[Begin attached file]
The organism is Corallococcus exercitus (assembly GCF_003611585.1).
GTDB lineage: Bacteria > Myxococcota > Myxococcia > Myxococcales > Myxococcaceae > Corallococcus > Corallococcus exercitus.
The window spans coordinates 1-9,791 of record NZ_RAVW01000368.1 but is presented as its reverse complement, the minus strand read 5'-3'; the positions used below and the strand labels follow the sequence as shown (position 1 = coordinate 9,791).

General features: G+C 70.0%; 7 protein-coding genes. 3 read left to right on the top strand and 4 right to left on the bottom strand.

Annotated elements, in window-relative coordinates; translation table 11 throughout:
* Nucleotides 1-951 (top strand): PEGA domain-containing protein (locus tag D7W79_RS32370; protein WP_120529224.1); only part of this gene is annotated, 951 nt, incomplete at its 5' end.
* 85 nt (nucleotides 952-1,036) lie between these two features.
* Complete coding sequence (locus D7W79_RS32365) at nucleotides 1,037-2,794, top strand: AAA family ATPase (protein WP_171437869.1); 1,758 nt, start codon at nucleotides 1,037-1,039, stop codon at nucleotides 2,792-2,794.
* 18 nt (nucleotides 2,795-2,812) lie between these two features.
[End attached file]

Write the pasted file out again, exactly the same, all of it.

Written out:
The organism is Corallococcus exercitus (assembly GCF_003611585.1).
GTDB lineage: Bacteria > Myxococcota > Myxococcia > Myxococcales > Myxococcaceae > Corallococcus > Corallococcus exercitus.
The window spans coordinates 1-9,791 of record NZ_RAVW01000368.1 but is presented as its reverse complement, the minus strand read 5'-3'; the positions used below and the strand labels follow the sequence as shown (position 1 = coordinate 9,791).

General features: G+C 70.0%; 7 protein-coding genes. 3 read left to right on the top strand and 4 right to left on the bottom strand.

Annotated elements, in window-relative coordinates; translation table 11 throughout:
* Nucleotides 1-951 (top strand): PEGA domain-containing protein (locus tag D7W79_RS32370; protein WP_120529224.1); only part of this gene is annotated, 951 nt, incomplete at its 5' end.
* 85 nt (nucleotides 952-1,036) lie between these two features.
* Complete coding sequence (locus D7W79_RS32365) at nucleotides 1,037-2,794, top strand: AAA family ATPase (protein WP_171437869.1); 1,758 nt, start codon at nucleotides 1,037-1,039, stop codon at nucleotides 2,792-2,794.
* 18 nt (nucleotides 2,795-2,812) lie between these two features.